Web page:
The Ladies Craft Beer Society weekend fun didn’t end in Limerick, though it’s fair to say we could have all used more sleep. We were rejuvenated by a trip to the Milk Market and its great variety of food options; it deserves especially high marks for the selection of cheeses as well as baked goods, and I managed to pick up some outstanding tea. We took a quick swing past the castle, and then made our way to Ennis.
Once we had dropped off cars and bags, we hopped in taxis to visit Western Herd Brewery. The journey along narrow, winding rural Irish roads was as advertised – brewer Bridger Kelleher warned us in advance that the when we felt like surely we were lost, it would mean we were nearly there, and he was entirely correct. Western Herd is based in a small converted shed, and Bridger is a one-man brewing operation (just in case you were wondering why it was so hard to get your hands on Flora & Fauna earlier in the year – more on that in a moment). Despite being a solo operator, he made time to set up a fantastic sensory exercise for us: we got to match up different hops and malts to their ‘real world’ counterparts, for example, matching different hop varieties to pineapple or mango, or malts to coffee, chocolate and so This activity was aided by ready access to fresh Loop Head Pilsner. We had the standard look at the brewhouse – soon to be expanded, which was exciting news – and our water expert Chelsea got a good look at the well and water conditioning system, which she praised highly.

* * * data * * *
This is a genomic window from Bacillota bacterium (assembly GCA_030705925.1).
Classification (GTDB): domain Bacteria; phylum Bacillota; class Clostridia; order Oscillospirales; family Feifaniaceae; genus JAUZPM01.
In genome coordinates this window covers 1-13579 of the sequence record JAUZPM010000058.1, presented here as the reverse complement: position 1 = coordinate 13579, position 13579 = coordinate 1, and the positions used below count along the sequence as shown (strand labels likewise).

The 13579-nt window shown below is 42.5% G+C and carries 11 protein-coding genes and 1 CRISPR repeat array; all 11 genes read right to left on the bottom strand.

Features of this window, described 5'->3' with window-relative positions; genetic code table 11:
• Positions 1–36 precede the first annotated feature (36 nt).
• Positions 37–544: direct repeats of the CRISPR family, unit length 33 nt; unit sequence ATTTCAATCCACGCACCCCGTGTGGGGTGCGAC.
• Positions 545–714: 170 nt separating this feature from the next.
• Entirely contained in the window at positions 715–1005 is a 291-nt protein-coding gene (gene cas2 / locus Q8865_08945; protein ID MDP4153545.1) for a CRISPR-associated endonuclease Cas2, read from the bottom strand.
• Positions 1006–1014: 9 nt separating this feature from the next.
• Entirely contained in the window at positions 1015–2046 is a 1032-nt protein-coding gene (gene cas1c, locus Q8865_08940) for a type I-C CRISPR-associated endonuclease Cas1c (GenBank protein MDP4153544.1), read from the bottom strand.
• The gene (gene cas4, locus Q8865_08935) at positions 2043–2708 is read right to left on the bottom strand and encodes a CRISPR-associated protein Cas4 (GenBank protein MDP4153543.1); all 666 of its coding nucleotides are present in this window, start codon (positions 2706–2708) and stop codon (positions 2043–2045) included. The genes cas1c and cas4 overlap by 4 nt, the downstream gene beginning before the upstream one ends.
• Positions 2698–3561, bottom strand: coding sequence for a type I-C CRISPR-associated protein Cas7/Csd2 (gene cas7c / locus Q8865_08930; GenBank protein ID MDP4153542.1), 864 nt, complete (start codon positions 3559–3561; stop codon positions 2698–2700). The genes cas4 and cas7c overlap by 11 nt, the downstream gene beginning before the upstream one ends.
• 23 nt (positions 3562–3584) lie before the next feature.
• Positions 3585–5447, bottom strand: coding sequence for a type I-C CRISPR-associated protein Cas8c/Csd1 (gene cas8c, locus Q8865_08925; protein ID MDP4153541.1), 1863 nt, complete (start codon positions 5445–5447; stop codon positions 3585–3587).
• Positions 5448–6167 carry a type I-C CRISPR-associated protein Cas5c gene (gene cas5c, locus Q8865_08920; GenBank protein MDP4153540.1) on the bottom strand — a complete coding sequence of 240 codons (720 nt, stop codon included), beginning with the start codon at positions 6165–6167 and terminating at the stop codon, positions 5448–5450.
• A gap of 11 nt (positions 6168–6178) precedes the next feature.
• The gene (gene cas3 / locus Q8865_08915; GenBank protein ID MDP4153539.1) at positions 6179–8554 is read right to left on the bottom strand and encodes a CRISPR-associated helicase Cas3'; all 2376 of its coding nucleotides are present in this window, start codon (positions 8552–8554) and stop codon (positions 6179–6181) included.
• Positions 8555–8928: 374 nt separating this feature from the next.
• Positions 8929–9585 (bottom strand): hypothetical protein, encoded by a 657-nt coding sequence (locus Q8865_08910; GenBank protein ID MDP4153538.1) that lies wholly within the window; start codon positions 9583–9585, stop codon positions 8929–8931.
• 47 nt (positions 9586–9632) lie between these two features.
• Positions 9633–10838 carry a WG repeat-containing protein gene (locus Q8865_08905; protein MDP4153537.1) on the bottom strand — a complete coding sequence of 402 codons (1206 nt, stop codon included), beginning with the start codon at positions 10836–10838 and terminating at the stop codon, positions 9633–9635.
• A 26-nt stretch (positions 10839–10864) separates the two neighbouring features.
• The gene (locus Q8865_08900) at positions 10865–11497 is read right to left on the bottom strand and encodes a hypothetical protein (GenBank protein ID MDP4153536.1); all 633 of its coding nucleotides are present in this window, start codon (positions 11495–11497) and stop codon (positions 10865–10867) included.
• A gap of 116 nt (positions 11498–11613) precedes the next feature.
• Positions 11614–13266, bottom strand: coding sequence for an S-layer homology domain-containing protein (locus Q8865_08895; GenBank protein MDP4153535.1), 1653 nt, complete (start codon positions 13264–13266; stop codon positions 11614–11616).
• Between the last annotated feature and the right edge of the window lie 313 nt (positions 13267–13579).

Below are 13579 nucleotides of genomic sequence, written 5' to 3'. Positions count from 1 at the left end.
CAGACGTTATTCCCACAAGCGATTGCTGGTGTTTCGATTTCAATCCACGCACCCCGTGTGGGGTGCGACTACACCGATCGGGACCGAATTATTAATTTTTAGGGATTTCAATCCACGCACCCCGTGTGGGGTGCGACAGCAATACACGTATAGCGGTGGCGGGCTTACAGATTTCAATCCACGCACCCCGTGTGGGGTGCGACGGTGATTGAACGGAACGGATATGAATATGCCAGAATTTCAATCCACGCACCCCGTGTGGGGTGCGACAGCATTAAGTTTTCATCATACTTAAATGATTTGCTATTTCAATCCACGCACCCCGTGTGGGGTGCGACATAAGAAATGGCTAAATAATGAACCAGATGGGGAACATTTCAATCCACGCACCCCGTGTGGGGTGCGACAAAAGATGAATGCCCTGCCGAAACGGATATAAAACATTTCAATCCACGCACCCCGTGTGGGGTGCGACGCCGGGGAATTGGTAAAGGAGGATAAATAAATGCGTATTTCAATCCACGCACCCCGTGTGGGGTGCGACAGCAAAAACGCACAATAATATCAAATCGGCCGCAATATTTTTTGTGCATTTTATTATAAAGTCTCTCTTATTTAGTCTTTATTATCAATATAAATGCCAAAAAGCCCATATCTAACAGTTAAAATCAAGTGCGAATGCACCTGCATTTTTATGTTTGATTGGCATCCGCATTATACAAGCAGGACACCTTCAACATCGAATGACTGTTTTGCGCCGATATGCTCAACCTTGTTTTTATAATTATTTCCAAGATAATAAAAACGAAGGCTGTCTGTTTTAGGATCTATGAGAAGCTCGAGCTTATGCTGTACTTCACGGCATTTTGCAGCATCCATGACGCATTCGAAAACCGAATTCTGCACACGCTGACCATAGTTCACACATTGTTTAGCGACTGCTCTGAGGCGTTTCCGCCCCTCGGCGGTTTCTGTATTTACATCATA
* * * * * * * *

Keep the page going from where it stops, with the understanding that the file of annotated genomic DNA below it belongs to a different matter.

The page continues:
We learned a lot about Western Herd’s process and some of the upcoming plans, and a big ‘oh, wow’ moment for me was learning that the cans for their year-round beers (e.g. Siege, the Father Ted-themed Blue Jumper, Cliff Road) all show a different relevant part of the County Clare coastline – I had never noticed! We headed back to Ennis and regrouped at McHugh’s Bar, where we chatted with Maeve Sheridan, one of Western Herd’s co-founders and owner of the bar in question, which showcases the company’s beers and delicious food. We were fortunate enough to time our trip with a fresh batch of Flora & Fauna on tap. I had not managed to get a can of the much-desired DIPA when it was previously released, so it was quite exciting to see it available, and in sensibly-sized glasses. I wouldn’t normally start the evening with the strongest beer on offer, but it was lovely to try it with a fresh palate. The other beers were in perfect condition, too, and paired well with the small plates and the excellent halloumi burger. The pub interior is also lovely – alas, we were only sitting outside (sometimes in the rain, though it was well-managed with a tent), but I hope to make a return visit.
Finally, before heading back to Dublin, our car (thanks, Katie, for driving, and for being our local expert) did some touristy things – we did a bit of hiking, looked at the landscape in the Burren, visited the Poulnabrone dolmen (used my archaeology degrees – check!) and, naturally, made our way past Father Ted’s house, which had some lovely horses in the front garden. Yes, I just did that, but it’s not my fault – too excited about the just-announced Divine Comedy tour next year.